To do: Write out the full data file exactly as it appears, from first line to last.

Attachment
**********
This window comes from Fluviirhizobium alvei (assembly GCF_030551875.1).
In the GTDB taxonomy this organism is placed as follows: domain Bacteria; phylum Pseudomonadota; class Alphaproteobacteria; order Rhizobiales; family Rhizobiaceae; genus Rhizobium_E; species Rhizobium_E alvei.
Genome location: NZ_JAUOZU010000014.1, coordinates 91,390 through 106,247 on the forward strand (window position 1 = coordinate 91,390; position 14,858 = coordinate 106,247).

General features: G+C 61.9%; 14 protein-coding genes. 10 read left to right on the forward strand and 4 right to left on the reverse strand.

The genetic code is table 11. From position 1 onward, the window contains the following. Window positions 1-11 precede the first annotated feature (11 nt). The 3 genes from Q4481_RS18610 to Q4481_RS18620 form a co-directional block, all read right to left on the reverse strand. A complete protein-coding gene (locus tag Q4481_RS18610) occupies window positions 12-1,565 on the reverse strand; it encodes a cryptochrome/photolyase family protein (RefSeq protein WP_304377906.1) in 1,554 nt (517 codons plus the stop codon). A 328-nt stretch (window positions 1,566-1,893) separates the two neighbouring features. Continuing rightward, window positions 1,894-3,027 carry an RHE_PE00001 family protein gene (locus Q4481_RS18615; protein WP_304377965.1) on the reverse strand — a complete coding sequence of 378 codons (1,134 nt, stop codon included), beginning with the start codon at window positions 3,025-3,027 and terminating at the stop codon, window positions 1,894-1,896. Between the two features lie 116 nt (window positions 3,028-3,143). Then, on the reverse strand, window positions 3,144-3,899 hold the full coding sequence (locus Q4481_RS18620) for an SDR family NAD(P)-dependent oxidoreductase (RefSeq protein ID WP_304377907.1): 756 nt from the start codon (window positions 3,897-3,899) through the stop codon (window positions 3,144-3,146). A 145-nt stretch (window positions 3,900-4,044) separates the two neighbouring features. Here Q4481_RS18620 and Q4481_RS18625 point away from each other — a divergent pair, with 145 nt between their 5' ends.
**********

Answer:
This window comes from Fluviirhizobium alvei (assembly GCF_030551875.1).
In the GTDB taxonomy this organism is placed as follows: domain Bacteria; phylum Pseudomonadota; class Alphaproteobacteria; order Rhizobiales; family Rhizobiaceae; genus Rhizobium_E; species Rhizobium_E alvei.
Genome location: NZ_JAUOZU010000014.1, coordinates 91,390 through 106,247 on the forward strand (window position 1 = coordinate 91,390; position 14,858 = coordinate 106,247).

General features: G+C 61.9%; 14 protein-coding genes. 10 read left to right on the forward strand and 4 right to left on the reverse strand.

The genetic code is table 11. From position 1 onward, the window contains the following. Window positions 1-11 precede the first annotated feature (11 nt). The 3 genes from Q4481_RS18610 to Q4481_RS18620 form a co-directional block, all read right to left on the reverse strand. A complete protein-coding gene (locus tag Q4481_RS18610) occupies window positions 12-1,565 on the reverse strand; it encodes a cryptochrome/photolyase family protein (RefSeq protein WP_304377906.1) in 1,554 nt (517 codons plus the stop codon). A 328-nt stretch (window positions 1,566-1,893) separates the two neighbouring features. Continuing rightward, window positions 1,894-3,027 carry an RHE_PE00001 family protein gene (locus Q4481_RS18615; protein WP_304377965.1) on the reverse strand — a complete coding sequence of 378 codons (1,134 nt, stop codon included), beginning with the start codon at window positions 3,025-3,027 and terminating at the stop codon, window positions 1,894-1,896. Between the two features lie 116 nt (window positions 3,028-3,143). Then, on the reverse strand, window positions 3,144-3,899 hold the full coding sequence (locus Q4481_RS18620) for an SDR family NAD(P)-dependent oxidoreductase (RefSeq protein ID WP_304377907.1): 756 nt from the start codon (window positions 3,897-3,899) through the stop codon (window positions 3,144-3,146). A 145-nt stretch (window positions 3,900-4,044) separates the two neighbouring features. Here Q4481_RS18620 and Q4481_RS18625 point away from each other — a divergent pair, with 145 nt between their 5' ends.